7. Tam B. says:

    Thank you for the review. 

    If you’re looking for another book with a female domme try Natural Law by Joey W Hill.  The very tall, built, alpha looking guy is the sub to a diminutive female domme.  I discovered via the comments here a while ago and found it a great read.

  8. Maite says:

    Are there any other female switch characters?
    This is the second one I’ve ever heard of (The other being Kristen from Lauren Gallagher’s “Light Switch”), and I’d like to know of more.

  9. Allison says:

    The statutory rape scene really turned my stomach. I work with people who were abused, and it is just so not sexy.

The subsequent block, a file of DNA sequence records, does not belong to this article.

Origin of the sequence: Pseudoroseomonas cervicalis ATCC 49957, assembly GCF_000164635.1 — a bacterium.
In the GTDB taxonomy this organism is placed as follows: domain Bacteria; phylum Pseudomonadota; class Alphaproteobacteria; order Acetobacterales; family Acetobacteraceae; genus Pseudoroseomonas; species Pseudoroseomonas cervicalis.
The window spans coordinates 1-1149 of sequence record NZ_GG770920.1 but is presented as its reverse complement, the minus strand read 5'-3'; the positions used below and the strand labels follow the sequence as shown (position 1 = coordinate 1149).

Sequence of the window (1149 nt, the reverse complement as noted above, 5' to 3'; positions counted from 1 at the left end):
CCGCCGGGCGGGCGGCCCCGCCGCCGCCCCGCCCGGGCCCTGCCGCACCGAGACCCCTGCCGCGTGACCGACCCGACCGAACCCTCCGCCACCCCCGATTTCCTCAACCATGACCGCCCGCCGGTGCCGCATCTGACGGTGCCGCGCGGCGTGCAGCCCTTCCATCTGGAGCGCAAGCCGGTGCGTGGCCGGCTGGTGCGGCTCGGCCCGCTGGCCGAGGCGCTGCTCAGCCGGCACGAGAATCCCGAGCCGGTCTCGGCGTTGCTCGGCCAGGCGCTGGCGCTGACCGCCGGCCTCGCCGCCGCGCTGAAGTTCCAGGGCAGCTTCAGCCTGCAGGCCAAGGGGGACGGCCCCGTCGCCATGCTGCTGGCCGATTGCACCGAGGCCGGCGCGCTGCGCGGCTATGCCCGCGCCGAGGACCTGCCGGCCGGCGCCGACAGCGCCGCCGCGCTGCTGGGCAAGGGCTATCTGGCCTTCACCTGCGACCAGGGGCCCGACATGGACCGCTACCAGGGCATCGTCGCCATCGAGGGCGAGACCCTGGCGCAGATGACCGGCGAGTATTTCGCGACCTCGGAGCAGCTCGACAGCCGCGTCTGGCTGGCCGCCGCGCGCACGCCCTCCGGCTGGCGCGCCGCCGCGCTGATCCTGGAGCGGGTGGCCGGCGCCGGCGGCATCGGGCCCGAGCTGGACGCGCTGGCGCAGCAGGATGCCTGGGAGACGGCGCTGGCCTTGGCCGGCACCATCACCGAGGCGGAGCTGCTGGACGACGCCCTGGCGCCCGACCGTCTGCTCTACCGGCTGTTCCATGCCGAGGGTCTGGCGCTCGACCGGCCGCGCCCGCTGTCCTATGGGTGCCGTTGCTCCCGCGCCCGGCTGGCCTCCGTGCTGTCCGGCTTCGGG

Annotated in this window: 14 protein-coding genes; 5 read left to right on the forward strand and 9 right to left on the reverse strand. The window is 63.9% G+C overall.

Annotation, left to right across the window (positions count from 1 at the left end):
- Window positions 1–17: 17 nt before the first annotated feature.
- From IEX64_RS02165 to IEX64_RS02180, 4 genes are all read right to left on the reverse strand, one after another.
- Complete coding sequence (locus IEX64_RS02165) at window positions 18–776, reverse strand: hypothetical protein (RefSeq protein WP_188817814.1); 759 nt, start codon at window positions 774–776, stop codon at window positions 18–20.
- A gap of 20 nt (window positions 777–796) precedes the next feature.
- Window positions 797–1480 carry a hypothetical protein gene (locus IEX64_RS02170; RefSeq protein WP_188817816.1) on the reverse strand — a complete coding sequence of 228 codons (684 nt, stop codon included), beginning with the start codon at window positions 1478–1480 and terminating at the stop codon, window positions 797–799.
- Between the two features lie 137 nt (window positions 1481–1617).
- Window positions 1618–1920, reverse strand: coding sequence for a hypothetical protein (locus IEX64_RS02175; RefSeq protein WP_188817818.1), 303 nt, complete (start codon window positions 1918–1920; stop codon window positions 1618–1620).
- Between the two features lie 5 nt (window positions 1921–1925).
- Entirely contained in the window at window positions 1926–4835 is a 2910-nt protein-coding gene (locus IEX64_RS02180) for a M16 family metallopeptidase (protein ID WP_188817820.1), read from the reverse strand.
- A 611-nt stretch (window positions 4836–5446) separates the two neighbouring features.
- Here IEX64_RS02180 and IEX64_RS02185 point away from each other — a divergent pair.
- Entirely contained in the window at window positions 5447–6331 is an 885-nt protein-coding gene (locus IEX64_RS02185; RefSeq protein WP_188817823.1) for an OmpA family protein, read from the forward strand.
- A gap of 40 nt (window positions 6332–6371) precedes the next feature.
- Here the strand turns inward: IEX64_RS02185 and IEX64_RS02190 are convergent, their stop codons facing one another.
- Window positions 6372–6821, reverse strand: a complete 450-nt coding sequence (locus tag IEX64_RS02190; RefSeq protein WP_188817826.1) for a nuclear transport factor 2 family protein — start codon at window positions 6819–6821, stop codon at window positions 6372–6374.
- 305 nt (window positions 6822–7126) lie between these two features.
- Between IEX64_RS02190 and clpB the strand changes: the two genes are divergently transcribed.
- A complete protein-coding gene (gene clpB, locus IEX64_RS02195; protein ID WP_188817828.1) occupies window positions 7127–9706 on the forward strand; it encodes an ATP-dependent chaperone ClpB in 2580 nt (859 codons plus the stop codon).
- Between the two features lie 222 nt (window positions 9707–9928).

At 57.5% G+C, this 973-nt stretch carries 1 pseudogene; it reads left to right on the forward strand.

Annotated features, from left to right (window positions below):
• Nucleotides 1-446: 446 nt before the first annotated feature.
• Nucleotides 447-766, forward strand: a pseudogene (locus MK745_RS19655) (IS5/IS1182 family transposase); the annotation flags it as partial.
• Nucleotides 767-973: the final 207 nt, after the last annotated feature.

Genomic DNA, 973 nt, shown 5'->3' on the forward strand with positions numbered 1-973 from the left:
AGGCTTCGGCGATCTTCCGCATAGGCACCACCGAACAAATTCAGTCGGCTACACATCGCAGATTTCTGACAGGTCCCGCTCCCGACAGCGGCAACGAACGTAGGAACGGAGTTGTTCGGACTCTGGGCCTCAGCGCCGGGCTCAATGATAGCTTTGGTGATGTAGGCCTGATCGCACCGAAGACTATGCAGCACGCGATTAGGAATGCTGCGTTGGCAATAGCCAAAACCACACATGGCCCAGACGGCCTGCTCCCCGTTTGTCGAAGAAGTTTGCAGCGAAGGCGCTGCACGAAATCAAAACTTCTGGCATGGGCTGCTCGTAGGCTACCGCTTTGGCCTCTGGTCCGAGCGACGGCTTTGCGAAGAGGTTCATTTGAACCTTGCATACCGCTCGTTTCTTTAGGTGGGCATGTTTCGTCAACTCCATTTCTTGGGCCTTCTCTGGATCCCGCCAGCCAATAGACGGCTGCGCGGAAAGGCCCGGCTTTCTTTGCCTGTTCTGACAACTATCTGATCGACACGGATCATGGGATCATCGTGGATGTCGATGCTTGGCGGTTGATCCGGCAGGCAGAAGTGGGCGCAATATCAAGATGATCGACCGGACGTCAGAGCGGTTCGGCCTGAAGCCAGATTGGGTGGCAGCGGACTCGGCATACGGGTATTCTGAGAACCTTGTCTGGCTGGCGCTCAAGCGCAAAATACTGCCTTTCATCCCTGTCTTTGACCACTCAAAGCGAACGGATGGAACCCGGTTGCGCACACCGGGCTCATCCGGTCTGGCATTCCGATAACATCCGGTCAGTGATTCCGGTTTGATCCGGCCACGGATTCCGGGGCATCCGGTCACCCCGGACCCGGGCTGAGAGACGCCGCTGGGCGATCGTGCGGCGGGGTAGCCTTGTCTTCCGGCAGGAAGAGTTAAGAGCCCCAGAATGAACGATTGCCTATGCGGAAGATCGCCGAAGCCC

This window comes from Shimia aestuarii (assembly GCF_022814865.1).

The Hill book is good, but the best switch book is Charlotte Stein’s Power Play. So, so wonderful. She has her signature immersive style which makes that book of hers my favorite.

  10. C says:

    This is one of my favorite series, full stop.  I devoured all the books and am eagerly awaiting the prequel spinoff series right now.  🙂

  11. jimthered says:

      Are there any other female switch characters?

    There’s a bit of a switch at the end of Liz Carlyle’s TEMPTED ALL NIGHT, but that’s more of an “in the epilogue…” thing, not a theme of the book.  There’s also a similar little, er, switch at the end of WHITE ROSE ENSNARED by Juliet Hastings (my favorite erotic novel; review at ).

  12. This series was the great mind fuckery of all time.  My emotions were all over the place but Ms. Tiffany can write it and I don’t feel so dirty.  The rape scene was a trigger but again, she played it out well.